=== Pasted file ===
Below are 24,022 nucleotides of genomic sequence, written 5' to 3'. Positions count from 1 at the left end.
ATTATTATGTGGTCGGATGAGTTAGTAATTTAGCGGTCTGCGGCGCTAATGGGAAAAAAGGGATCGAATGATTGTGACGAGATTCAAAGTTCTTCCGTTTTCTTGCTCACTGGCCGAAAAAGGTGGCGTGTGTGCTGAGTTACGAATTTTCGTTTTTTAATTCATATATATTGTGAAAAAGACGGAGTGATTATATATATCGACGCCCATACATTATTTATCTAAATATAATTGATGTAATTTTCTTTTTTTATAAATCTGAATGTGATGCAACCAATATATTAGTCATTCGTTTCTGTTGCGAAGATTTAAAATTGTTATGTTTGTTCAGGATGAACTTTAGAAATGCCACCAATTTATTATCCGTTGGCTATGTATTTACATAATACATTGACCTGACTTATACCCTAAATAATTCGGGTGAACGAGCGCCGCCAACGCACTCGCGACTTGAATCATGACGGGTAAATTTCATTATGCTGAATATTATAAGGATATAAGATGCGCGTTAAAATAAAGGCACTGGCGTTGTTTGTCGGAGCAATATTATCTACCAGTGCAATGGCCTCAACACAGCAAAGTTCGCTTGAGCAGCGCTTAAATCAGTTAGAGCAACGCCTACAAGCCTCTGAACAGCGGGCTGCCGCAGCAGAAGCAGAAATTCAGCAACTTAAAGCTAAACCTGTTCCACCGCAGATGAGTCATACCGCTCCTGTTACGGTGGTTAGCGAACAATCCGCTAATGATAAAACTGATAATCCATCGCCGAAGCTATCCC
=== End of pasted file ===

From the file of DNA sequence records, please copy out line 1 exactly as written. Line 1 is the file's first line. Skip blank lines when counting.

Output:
Below are 24,022 nucleotides of genomic sequence, written 5' to 3'. Positions count from 1 at the left end.